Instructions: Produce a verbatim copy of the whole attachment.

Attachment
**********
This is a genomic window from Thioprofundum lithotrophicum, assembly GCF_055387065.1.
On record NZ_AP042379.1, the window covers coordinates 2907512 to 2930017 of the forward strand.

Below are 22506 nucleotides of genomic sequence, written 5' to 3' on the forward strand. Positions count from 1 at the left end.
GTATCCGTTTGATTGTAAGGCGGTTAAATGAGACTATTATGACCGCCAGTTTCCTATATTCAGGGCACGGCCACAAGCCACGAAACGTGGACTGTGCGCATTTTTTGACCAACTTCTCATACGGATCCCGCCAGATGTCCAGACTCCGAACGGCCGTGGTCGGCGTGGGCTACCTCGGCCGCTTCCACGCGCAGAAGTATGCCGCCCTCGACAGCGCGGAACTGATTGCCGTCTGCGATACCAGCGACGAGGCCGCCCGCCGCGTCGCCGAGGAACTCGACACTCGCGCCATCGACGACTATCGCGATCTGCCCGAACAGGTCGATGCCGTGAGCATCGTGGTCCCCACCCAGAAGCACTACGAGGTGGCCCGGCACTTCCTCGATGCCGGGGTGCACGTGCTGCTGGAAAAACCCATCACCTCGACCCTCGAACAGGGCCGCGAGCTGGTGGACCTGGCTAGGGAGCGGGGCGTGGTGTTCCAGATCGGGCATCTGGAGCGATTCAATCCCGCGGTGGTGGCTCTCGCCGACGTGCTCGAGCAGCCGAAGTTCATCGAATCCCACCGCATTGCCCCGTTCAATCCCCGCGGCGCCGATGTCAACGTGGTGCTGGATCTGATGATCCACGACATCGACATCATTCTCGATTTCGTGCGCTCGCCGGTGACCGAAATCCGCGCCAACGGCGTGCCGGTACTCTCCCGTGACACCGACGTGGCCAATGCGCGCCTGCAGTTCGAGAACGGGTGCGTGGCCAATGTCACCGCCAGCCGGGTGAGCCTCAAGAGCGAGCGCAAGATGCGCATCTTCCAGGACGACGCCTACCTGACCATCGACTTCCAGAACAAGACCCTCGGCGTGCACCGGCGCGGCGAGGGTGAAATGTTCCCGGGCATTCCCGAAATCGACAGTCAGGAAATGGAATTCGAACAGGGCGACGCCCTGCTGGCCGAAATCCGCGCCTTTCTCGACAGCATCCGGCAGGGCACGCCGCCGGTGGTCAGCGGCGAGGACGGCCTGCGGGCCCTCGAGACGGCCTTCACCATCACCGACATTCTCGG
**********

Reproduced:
This is a genomic window from Thioprofundum lithotrophicum, assembly GCF_055387065.1.
On record NZ_AP042379.1, the window covers coordinates 2907512 to 2930017 of the forward strand.

Below are 22506 nucleotides of genomic sequence, written 5' to 3' on the forward strand. Positions count from 1 at the left end.
GTATCCGTTTGATTGTAAGGCGGTTAAATGAGACTATTATGACCGCCAGTTTCCTATATTCAGGGCACGGCCACAAGCCACGAAACGTGGACTGTGCGCATTTTTTGACCAACTTCTCATACGGATCCCGCCAGATGTCCAGACTCCGAACGGCCGTGGTCGGCGTGGGCTACCTCGGCCGCTTCCACGCGCAGAAGTATGCCGCCCTCGACAGCGCGGAACTGATTGCCGTCTGCGATACCAGCGACGAGGCCGCCCGCCGCGTCGCCGAGGAACTCGACACTCGCGCCATCGACGACTATCGCGATCTGCCCGAACAGGTCGATGCCGTGAGCATCGTGGTCCCCACCCAGAAGCACTACGAGGTGGCCCGGCACTTCCTCGATGCCGGGGTGCACGTGCTGCTGGAAAAACCCATCACCTCGACCCTCGAACAGGGCCGCGAGCTGGTGGACCTGGCTAGGGAGCGGGGCGTGGTGTTCCAGATCGGGCATCTGGAGCGATTCAATCCCGCGGTGGTGGCTCTCGCCGACGTGCTCGAGCAGCCGAAGTTCATCGAATCCCACCGCATTGCCCCGTTCAATCCCCGCGGCGCCGATGTCAACGTGGTGCTGGATCTGATGATCCACGACATCGACATCATTCTCGATTTCGTGCGCTCGCCGGTGACCGAAATCCGCGCCAACGGCGTGCCGGTACTCTCCCGTGACACCGACGTGGCCAATGCGCGCCTGCAGTTCGAGAACGGGTGCGTGGCCAATGTCACCGCCAGCCGGGTGAGCCTCAAGAGCGAGCGCAAGATGCGCATCTTCCAGGACGACGCCTACCTGACCATCGACTTCCAGAACAAGACCCTCGGCGTGCACCGGCGCGGCGAGGGTGAAATGTTCCCGGGCATTCCCGAAATCGACAGTCAGGAAATGGAATTCGAACAGGGCGACGCCCTGCTGGCCGAAATCCGCGCCTTTCTCGACAGCATCCGGCAGGGCACGCCGCCGGTGGTCAGCGGCGAGGACGGCCTGCGGGCCCTCGAGACGGCCTTCACCATCACCGACATTCTCGG